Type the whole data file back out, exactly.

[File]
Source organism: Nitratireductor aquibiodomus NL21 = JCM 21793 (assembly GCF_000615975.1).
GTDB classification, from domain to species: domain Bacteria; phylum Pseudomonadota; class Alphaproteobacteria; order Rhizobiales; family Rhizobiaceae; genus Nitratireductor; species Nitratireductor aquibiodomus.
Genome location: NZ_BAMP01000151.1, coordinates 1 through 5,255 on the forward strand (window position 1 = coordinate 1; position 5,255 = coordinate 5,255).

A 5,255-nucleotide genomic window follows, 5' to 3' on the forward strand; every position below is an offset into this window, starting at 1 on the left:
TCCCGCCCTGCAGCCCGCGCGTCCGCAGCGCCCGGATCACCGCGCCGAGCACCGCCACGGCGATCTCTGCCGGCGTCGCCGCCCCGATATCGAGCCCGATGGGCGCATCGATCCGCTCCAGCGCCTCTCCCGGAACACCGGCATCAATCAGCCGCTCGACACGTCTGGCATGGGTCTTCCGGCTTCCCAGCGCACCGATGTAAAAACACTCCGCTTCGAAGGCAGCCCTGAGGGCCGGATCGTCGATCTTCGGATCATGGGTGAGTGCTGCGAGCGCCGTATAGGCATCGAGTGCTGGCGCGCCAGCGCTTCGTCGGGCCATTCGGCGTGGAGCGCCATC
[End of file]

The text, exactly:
Source organism: Nitratireductor aquibiodomus NL21 = JCM 21793 (assembly GCF_000615975.1).
GTDB classification, from domain to species: domain Bacteria; phylum Pseudomonadota; class Alphaproteobacteria; order Rhizobiales; family Rhizobiaceae; genus Nitratireductor; species Nitratireductor aquibiodomus.
Genome location: NZ_BAMP01000151.1, coordinates 1 through 5,255 on the forward strand (window position 1 = coordinate 1; position 5,255 = coordinate 5,255).

A 5,255-nucleotide genomic window follows, 5' to 3' on the forward strand; every position below is an offset into this window, starting at 1 on the left:
TCCCGCCCTGCAGCCCGCGCGTCCGCAGCGCCCGGATCACCGCGCCGAGCACCGCCACGGCGATCTCTGCCGGCGTCGCCGCCCCGATATCGAGCCCGATGGGCGCATCGATCCGCTCCAGCGCCTCTCCCGGAACACCGGCATCAATCAGCCGCTCGACACGTCTGGCATGGGTCTTCCGGCTTCCCAGCGCACCGATGTAAAAACACTCCGCTTCGAAGGCAGCCCTGAGGGCCGGATCGTCGATCTTCGGATCATGGGTGAGTGCTGCGAGCGCCGTATAGGCATCGAGTGCTGGCGCGCCAGCGCTTCGTCGGGCCATTCGGCGTGGAGCGCCATC